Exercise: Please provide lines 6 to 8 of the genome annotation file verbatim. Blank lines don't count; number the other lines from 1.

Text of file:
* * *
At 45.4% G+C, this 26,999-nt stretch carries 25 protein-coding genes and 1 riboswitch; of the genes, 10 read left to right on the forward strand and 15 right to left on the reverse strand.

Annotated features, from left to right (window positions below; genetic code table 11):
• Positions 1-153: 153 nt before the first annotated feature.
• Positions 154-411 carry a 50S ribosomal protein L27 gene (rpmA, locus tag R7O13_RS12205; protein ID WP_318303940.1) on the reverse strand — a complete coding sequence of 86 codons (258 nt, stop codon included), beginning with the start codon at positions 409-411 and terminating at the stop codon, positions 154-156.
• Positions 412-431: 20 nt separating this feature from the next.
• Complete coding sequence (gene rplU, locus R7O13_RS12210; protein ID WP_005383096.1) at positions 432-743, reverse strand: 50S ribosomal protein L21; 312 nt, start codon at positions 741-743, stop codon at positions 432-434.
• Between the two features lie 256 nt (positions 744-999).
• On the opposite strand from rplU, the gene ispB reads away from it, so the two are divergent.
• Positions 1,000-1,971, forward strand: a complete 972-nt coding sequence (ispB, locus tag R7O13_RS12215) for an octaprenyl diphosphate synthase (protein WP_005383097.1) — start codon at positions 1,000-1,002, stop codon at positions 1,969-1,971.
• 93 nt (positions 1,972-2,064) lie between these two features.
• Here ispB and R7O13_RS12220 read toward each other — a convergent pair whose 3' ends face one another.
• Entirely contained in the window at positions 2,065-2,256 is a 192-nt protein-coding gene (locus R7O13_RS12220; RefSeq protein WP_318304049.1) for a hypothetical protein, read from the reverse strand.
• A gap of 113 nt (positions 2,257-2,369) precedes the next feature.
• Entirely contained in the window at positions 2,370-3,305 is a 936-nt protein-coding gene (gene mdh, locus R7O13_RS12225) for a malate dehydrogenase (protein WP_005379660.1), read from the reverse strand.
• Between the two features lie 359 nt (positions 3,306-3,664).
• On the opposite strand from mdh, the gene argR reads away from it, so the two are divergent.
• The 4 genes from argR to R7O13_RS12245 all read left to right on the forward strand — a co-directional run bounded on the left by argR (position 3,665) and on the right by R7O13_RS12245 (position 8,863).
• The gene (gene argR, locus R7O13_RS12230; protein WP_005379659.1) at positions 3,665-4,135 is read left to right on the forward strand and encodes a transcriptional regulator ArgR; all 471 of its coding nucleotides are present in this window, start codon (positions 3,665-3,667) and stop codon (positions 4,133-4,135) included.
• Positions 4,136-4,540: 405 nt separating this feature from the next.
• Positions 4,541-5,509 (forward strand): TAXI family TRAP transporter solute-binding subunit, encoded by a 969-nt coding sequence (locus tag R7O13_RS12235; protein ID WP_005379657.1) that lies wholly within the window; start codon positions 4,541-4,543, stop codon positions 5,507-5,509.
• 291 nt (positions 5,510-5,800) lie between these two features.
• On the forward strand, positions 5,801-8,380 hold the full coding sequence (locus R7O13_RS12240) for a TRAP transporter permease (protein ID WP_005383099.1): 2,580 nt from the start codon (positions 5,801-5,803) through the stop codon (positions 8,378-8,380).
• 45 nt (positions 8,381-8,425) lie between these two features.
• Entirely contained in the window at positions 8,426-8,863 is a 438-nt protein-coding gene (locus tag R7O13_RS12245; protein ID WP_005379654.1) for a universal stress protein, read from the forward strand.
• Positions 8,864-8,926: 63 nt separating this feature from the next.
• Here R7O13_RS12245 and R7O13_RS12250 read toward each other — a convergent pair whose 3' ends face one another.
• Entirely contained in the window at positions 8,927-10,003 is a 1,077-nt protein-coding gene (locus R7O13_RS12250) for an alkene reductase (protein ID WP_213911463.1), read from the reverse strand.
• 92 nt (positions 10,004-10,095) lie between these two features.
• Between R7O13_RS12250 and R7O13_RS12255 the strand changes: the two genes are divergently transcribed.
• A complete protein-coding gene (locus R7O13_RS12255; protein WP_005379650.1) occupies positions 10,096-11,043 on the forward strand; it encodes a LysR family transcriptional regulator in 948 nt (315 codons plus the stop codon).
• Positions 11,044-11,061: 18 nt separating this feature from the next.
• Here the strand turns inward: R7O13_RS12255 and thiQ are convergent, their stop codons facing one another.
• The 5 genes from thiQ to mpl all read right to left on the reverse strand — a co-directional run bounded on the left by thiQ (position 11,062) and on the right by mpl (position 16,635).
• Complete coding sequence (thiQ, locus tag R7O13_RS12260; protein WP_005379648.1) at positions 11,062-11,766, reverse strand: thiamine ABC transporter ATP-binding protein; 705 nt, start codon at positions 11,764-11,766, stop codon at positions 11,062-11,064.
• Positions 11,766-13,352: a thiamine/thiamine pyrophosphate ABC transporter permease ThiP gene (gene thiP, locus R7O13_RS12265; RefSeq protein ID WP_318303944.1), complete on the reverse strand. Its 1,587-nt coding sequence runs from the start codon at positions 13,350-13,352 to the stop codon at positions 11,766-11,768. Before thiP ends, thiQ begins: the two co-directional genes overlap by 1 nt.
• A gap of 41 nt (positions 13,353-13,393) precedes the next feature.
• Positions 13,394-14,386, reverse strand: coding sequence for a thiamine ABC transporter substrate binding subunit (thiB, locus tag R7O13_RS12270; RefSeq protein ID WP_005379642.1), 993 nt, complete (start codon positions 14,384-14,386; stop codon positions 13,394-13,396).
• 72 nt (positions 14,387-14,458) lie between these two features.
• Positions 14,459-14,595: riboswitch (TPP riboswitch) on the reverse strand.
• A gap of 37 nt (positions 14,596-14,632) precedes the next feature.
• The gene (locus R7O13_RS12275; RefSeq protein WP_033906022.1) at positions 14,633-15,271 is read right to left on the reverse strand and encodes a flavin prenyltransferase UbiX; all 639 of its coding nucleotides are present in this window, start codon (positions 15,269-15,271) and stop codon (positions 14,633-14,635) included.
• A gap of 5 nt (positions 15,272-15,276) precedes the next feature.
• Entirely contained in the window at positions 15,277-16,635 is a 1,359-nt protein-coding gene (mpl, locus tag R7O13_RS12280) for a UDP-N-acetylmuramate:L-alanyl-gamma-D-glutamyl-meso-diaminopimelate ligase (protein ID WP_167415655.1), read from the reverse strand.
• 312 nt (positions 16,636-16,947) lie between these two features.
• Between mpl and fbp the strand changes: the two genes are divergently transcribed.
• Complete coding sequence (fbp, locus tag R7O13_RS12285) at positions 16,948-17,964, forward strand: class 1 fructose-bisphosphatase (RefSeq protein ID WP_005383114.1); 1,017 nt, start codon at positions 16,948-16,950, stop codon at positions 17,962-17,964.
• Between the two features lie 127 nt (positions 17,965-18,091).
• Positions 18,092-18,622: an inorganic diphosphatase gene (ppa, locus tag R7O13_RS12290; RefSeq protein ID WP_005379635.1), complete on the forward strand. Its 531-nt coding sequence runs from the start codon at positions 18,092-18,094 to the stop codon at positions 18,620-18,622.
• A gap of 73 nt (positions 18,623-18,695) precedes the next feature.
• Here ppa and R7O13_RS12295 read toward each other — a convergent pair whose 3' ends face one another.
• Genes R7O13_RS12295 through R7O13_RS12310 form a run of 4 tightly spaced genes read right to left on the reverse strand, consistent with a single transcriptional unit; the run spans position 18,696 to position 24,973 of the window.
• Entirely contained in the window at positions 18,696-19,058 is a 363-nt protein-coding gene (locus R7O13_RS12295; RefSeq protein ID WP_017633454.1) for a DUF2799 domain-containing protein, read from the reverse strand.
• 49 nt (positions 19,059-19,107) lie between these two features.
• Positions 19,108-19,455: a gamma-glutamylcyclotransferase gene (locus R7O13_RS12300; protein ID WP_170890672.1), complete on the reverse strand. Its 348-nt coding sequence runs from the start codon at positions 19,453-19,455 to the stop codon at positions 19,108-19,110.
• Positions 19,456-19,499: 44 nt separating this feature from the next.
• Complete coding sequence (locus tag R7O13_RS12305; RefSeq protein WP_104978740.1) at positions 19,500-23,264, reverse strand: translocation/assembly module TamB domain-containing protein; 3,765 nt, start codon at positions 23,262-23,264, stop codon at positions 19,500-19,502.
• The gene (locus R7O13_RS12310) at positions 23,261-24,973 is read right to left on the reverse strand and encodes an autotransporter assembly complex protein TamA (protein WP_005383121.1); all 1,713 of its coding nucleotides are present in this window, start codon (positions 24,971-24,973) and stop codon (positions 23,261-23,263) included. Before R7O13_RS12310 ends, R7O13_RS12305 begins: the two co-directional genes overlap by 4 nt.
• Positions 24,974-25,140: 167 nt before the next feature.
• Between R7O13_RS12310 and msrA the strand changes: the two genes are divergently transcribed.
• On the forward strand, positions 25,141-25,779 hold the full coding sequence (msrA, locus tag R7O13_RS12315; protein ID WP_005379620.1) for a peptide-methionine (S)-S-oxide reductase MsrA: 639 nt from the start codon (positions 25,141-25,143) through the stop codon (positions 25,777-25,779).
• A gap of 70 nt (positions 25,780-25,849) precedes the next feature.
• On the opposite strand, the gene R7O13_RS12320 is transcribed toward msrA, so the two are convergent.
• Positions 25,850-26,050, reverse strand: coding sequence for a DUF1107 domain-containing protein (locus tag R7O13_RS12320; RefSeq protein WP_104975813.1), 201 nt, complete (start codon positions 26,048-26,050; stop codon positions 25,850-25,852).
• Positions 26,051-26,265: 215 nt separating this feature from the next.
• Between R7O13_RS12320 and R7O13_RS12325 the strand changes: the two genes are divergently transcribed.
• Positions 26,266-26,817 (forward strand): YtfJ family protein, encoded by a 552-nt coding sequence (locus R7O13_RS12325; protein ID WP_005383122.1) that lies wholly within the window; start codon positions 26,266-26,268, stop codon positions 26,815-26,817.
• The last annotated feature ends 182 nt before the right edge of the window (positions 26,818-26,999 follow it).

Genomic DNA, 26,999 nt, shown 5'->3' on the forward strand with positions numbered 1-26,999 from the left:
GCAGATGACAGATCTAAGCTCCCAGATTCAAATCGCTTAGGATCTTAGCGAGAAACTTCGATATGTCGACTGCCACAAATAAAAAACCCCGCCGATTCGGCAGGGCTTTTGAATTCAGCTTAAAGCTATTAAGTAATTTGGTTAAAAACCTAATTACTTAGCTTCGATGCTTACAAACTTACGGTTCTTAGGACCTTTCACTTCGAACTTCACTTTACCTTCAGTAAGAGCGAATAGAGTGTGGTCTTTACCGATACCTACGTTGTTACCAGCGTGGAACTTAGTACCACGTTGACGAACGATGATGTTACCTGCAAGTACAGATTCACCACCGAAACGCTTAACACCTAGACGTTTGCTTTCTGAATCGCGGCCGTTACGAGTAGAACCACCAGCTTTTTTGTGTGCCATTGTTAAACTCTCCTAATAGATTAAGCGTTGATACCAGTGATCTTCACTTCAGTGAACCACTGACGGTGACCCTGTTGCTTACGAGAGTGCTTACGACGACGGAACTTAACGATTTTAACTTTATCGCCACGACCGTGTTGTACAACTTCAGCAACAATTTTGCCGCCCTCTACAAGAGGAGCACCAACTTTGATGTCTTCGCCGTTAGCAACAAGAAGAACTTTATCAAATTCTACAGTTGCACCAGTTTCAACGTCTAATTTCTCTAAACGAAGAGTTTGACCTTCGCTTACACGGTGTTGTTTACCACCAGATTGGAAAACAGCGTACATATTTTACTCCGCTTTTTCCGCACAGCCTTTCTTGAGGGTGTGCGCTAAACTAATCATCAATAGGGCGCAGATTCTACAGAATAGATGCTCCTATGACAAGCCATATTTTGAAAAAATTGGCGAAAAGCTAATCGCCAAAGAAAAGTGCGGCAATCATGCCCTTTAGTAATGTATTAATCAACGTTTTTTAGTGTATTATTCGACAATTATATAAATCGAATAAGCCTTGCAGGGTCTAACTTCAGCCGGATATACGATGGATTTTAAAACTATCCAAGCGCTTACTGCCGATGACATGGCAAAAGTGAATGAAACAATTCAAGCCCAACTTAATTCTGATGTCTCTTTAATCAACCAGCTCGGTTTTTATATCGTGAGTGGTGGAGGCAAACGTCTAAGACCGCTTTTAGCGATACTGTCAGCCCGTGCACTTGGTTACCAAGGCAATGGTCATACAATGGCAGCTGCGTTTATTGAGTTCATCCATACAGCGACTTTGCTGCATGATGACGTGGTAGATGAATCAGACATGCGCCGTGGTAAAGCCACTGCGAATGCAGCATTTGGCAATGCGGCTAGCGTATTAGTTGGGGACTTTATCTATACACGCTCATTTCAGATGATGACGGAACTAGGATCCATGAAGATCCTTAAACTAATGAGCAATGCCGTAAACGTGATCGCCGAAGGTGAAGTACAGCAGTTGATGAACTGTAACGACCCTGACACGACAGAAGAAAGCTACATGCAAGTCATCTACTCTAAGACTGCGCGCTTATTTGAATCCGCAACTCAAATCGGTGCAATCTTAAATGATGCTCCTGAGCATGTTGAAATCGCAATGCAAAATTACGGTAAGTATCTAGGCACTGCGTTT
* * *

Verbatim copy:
• Complete coding sequence (gene rplU, locus R7O13_RS12210; protein ID WP_005383096.1) at positions 432-743, reverse strand: 50S ribosomal protein L21; 312 nt, start codon at positions 741-743, stop codon at positions 432-434.
• Between the two features lie 256 nt (positions 744-999).
• On the opposite strand from rplU, the gene ispB reads away from it, so the two are divergent.